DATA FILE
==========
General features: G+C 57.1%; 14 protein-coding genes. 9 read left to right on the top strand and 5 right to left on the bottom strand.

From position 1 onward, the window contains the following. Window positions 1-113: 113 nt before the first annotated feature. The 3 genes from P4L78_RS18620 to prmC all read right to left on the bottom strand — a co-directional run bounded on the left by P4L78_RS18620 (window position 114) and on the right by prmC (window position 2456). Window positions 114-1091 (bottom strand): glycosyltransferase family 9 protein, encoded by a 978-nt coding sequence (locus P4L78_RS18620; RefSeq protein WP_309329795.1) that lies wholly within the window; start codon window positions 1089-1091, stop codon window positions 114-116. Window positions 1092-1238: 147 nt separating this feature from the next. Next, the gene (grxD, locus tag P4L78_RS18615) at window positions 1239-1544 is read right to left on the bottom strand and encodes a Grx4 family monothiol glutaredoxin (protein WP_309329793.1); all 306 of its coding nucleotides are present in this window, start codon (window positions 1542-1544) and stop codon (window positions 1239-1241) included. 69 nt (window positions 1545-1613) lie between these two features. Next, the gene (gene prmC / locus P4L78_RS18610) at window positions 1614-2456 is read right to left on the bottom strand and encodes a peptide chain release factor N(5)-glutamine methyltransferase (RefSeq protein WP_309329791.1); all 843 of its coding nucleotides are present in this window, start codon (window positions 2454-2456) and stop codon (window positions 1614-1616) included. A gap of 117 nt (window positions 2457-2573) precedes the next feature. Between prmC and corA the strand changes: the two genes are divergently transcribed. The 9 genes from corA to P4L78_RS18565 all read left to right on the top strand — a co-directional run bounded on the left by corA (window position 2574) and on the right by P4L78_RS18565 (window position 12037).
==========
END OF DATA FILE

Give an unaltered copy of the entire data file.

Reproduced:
General features: G+C 57.1%; 14 protein-coding genes. 9 read left to right on the top strand and 5 right to left on the bottom strand.

From position 1 onward, the window contains the following. Window positions 1-113: 113 nt before the first annotated feature. The 3 genes from P4L78_RS18620 to prmC all read right to left on the bottom strand — a co-directional run bounded on the left by P4L78_RS18620 (window position 114) and on the right by prmC (window position 2456). Window positions 114-1091 (bottom strand): glycosyltransferase family 9 protein, encoded by a 978-nt coding sequence (locus P4L78_RS18620; RefSeq protein WP_309329795.1) that lies wholly within the window; start codon window positions 1089-1091, stop codon window positions 114-116. Window positions 1092-1238: 147 nt separating this feature from the next. Next, the gene (grxD, locus tag P4L78_RS18615) at window positions 1239-1544 is read right to left on the bottom strand and encodes a Grx4 family monothiol glutaredoxin (protein WP_309329793.1); all 306 of its coding nucleotides are present in this window, start codon (window positions 1542-1544) and stop codon (window positions 1239-1241) included. 69 nt (window positions 1545-1613) lie between these two features. Next, the gene (gene prmC / locus P4L78_RS18610) at window positions 1614-2456 is read right to left on the bottom strand and encodes a peptide chain release factor N(5)-glutamine methyltransferase (RefSeq protein WP_309329791.1); all 843 of its coding nucleotides are present in this window, start codon (window positions 2454-2456) and stop codon (window positions 1614-1616) included. A gap of 117 nt (window positions 2457-2573) precedes the next feature. Between prmC and corA the strand changes: the two genes are divergently transcribed. The 9 genes from corA to P4L78_RS18565 all read left to right on the top strand — a co-directional run bounded on the left by corA (window position 2574) and on the right by P4L78_RS18565 (window position 12037).